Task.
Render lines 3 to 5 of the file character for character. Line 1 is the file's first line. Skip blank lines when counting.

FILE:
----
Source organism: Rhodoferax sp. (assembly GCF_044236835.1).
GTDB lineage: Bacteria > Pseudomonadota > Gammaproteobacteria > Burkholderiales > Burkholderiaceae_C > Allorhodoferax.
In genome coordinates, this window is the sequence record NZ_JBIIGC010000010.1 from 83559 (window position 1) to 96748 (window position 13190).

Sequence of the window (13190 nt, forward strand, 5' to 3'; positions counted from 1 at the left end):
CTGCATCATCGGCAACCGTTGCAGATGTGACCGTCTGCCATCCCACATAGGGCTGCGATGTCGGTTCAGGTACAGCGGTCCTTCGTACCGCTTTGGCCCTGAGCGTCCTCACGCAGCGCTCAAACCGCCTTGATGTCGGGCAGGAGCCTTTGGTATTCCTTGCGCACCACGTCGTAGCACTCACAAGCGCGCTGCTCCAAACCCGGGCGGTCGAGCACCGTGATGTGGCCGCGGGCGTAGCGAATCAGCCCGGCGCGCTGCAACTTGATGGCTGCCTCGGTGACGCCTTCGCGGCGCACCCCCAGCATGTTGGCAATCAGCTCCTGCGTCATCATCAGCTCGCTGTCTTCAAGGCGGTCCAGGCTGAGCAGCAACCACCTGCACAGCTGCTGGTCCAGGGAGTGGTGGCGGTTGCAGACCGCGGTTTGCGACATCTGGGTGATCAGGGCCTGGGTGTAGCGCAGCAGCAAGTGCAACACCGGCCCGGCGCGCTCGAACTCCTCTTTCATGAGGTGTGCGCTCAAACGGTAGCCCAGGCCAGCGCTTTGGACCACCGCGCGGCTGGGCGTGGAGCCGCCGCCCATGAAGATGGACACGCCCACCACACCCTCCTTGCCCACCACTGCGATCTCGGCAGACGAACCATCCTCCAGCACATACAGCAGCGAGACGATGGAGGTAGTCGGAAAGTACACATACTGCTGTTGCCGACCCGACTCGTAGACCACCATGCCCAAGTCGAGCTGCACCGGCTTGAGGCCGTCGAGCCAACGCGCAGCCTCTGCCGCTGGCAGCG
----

In genome coordinates, this window is the sequence record NZ_JBIIGC010000010.1 from 83559 (window position 1) to 96748 (window position 13190).

Sequence of the window (13190 nt, forward strand, 5' to 3'; positions counted from 1 at the left end):
CTGCATCATCGGCAACCGTTGCAGATGTGACCGTCTGCCATCCCACATAGGGCTGCGATGTCGGTTCAGGTACAGCGGTCCTTCGTACCGCTTTGGCCCTGAGCGTCCTCACGCAGCGCTCAAACCGCCTTGATGTCGGGCAGGAGCCTTTGGTATTCCTTGCGCACCACGTCGTAGCACTCACAAGCGCGCTGCTCCAAACCCGGGCGGTCGAGCACCGTGATGTGGCCGCGGGCGTAGCGAATCAGCCCGGCGCGCTGCAACTTGATGGCTGCCTCGGTGACGCCTTCGCGGCGCACCCCCAGCATGTTGGCAATCAGCTCCTGCGTCATCATCAGCTCGCTGTCTTCAAGGCGGTCCAGGCTGAGCAGCAACCACCTGCACAGCTGCTGGTCCAGGGAGTGGTGGCGGTTGCAGACCGCGGTTTGCGACATCTGGGTGATCAGGGCCTGGGTGTAGCGCAGCAGCAAGTGCAACACCGGCCCGGCGCGCTCGAACTCCTCTTTCATGAGGTGTGCGCTCAAACGGTAGCCCAGGCCAGCGCTTTGGACCACCGCGCGGCTGGGCGTGGAGCCGCCGCCCATGAAGATGGACACGCCCACCACACCCTCCTTGCCCACCACTGCGATCTCGGCAGACGAACCATCCTCCAGCACATACAGCAGCGAGACGATGGAGGTAGTCGGAAAGTACACATACTGCTGTTGCCGACCCGACTCGTAGACCACCATGCCCAAGTCGAGCTGCACCGGCTTGAGGCCGTCGAGCCAACGCGCAGCCTCTGCCGCTGGCAGCG